With the RBA removing its explicit easing bias from their May monetary policy statement, market expectations for further rate cuts in 2015 are diminishing fast.
However Goldman Sachs’ head of Macro Research in Australia and New Zealand, Tim Toohey, is unconvinced.
Reflecting on the hawkish market reaction to the policy statement – something that saw the Australian Dollar surge while bond yields and equities fell – he noted it wasn’t unusual for the RBA to not insert an explicit easing bias immediately following a rate cut, citing February as a recent example.
Looking ahead, Toohey expects Friday’s statement on monetary policy released by the RBA to set the record straight (emphasis added):
“We would not be surprised to see an easing bias expressed more explicitly in Friday’s Statement on Monetary Policy (SMP). With May’s rate cut closely following 1Q 2015 CPI, we also believe the timing of today’s decision underscores the importance that the RBA places on actual CPI outcomes in framing its outlook for inflation – raising the risk that the rate cut we currently have penciled in for July is delivered a month later in August (following 2Q 2015 CPI). In the interim, we expect Friday’s SMP to reveal further growth downgrades, and to continue to refocus attention on trends in household demand (as opposed to broader measures of aggregate demand). All in all, we believe the coming months will see ongoing benign inflation and note that our proprietary indicators are flagging downside surprises on the growth/employment front. Against the backdrop of the rising risk of slippage in the timing of the rates lift-off in the US, we continue to lean towards another rate cut this year.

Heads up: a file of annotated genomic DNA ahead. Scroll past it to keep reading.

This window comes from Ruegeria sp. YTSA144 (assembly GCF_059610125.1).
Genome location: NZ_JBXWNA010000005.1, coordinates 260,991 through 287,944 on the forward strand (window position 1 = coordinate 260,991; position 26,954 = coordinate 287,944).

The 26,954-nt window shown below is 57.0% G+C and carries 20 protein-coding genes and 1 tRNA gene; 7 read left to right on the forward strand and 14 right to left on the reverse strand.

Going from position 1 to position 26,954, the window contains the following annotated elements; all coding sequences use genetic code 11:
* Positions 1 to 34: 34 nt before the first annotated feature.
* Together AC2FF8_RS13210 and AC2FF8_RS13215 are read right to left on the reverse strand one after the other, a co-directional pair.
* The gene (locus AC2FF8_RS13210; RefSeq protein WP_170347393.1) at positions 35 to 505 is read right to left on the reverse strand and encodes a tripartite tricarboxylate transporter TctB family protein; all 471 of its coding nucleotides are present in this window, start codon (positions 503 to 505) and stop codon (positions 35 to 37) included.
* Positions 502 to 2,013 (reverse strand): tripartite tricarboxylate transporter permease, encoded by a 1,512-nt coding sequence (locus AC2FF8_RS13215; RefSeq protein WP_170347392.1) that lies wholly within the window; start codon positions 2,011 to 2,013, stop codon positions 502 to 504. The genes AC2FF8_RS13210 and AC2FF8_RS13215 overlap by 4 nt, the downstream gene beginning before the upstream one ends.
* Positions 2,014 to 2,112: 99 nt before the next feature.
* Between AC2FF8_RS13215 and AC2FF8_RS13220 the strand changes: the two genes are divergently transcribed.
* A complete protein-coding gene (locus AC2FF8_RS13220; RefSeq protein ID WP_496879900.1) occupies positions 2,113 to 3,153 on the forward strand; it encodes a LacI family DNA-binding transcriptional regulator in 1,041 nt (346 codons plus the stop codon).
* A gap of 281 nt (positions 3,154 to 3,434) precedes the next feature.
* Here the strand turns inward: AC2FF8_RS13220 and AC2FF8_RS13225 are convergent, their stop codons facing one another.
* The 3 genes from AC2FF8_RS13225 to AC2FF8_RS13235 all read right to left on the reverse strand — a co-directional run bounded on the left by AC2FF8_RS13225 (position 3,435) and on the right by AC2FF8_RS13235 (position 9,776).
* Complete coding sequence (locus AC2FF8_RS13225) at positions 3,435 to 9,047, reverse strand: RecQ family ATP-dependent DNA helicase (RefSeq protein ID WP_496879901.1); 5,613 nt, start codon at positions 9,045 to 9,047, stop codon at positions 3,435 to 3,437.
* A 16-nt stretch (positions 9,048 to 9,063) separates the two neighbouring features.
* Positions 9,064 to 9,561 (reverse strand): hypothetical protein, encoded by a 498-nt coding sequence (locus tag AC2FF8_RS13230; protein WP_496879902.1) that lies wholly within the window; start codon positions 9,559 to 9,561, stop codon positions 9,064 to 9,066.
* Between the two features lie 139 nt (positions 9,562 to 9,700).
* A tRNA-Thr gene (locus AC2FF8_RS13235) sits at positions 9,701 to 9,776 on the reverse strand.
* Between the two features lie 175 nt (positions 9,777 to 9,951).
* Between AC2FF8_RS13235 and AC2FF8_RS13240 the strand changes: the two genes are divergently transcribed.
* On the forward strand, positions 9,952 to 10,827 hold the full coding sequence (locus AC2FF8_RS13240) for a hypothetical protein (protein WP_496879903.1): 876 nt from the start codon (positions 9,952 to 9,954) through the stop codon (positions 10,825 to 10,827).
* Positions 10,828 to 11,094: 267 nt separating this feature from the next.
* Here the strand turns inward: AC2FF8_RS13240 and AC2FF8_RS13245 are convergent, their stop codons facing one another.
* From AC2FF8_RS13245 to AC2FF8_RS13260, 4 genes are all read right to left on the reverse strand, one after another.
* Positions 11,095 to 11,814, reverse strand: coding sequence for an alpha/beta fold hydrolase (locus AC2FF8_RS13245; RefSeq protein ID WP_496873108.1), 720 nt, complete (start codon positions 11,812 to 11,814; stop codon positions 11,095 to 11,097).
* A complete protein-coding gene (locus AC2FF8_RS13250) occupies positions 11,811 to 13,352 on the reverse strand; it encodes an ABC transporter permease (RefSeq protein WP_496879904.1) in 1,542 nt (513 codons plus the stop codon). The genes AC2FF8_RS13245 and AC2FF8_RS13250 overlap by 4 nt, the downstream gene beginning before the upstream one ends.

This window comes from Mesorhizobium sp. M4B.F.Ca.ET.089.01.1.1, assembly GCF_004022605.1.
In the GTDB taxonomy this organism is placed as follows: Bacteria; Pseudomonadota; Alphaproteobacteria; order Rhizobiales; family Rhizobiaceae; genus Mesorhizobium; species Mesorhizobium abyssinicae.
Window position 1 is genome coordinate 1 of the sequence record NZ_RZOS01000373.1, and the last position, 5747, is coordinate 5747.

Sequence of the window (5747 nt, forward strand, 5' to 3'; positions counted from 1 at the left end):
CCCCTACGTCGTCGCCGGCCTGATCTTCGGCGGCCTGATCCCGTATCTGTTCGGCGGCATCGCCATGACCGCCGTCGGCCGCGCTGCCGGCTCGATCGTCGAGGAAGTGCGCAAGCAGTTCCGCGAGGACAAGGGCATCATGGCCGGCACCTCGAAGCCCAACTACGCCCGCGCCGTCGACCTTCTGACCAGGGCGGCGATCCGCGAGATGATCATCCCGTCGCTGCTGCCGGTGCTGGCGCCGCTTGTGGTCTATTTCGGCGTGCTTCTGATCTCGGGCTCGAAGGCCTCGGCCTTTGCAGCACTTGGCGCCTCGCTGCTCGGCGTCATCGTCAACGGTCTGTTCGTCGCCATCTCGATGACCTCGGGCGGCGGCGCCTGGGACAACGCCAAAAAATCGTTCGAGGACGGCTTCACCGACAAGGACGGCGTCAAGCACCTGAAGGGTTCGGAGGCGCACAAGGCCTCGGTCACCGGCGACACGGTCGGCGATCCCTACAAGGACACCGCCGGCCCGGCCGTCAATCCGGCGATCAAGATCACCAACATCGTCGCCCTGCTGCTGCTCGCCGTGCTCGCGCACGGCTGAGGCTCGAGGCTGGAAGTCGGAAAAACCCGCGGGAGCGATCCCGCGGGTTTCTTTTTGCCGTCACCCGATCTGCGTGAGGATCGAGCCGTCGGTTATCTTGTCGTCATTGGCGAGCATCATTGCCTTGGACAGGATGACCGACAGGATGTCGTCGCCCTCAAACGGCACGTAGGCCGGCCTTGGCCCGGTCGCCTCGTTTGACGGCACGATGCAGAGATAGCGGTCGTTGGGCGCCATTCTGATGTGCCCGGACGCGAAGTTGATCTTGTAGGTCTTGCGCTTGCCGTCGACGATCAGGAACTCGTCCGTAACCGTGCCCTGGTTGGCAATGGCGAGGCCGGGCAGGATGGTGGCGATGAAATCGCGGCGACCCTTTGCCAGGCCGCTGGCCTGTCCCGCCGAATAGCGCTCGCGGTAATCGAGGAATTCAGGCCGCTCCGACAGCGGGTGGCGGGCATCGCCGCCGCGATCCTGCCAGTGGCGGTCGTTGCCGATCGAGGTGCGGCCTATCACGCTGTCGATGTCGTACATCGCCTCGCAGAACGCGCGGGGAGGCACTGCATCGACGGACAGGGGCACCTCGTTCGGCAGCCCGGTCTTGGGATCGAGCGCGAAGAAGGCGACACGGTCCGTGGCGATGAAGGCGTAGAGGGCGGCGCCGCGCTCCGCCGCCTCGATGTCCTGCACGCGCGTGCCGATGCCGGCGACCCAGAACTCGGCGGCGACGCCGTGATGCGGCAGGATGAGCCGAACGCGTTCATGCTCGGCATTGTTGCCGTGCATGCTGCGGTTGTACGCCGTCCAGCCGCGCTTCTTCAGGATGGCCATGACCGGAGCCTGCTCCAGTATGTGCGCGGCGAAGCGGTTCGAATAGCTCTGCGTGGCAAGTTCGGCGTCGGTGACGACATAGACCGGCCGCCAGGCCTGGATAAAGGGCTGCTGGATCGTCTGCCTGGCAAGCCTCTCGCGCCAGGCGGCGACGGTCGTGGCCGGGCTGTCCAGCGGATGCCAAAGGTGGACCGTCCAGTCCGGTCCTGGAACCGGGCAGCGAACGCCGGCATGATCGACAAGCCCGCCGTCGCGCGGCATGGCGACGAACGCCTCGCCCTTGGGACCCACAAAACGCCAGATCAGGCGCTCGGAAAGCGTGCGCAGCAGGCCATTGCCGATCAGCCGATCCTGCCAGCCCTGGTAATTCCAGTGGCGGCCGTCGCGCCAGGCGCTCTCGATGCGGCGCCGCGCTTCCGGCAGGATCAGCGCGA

Clearly, Toohey remains of the view that the RBA’s easing cycle isn’t finished yet.
Should the RBA adopt an easing bias within Friday’s statement on monetary policy market expectations, this time for further easing, will return as quickly as they faded today.
All will be revealed at 11.30am in Sydney on Friday.